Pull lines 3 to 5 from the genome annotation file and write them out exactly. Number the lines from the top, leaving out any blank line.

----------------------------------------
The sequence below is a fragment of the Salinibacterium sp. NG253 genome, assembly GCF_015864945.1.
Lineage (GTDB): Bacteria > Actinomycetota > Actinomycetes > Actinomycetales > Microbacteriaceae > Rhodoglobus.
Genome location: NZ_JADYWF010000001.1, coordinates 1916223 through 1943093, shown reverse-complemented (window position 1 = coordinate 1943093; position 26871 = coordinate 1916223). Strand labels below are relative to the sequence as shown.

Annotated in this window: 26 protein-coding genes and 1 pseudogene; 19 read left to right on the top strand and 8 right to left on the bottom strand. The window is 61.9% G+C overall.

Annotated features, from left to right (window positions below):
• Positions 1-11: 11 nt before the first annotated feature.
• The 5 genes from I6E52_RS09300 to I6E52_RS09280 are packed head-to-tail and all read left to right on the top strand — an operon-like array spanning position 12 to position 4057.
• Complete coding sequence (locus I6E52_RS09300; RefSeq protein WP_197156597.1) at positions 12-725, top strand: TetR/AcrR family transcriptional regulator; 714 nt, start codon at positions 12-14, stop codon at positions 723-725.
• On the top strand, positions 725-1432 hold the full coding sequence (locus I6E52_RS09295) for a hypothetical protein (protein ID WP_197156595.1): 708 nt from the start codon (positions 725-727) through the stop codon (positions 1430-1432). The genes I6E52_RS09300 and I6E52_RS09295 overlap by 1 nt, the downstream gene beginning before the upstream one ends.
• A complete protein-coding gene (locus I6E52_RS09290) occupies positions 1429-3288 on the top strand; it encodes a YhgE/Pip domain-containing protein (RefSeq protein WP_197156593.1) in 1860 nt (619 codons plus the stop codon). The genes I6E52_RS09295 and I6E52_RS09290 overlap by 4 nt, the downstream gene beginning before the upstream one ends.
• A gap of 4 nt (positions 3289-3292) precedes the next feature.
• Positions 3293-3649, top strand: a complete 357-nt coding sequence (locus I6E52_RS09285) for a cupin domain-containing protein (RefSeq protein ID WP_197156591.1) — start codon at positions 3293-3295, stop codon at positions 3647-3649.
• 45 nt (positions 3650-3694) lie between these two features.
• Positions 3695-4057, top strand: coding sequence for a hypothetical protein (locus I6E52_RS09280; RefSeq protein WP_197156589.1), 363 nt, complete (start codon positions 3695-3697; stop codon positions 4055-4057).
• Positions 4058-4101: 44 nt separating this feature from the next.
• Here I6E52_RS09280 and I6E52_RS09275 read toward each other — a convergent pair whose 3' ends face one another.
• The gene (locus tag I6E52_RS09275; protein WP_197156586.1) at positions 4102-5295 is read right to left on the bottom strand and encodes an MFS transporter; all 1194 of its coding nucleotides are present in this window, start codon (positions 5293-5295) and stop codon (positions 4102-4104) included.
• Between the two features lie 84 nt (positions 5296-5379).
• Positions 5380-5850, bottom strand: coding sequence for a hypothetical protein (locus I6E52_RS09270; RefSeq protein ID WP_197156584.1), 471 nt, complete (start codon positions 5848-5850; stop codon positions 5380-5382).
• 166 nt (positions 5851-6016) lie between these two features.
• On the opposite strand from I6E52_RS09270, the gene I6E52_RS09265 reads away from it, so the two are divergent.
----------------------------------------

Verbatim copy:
Genome location: NZ_JADYWF010000001.1, coordinates 1916223 through 1943093, shown reverse-complemented (window position 1 = coordinate 1943093; position 26871 = coordinate 1916223). Strand labels below are relative to the sequence as shown.

Annotated in this window: 26 protein-coding genes and 1 pseudogene; 19 read left to right on the top strand and 8 right to left on the bottom strand. The window is 61.9% G+C overall.

Annotated features, from left to right (window positions below):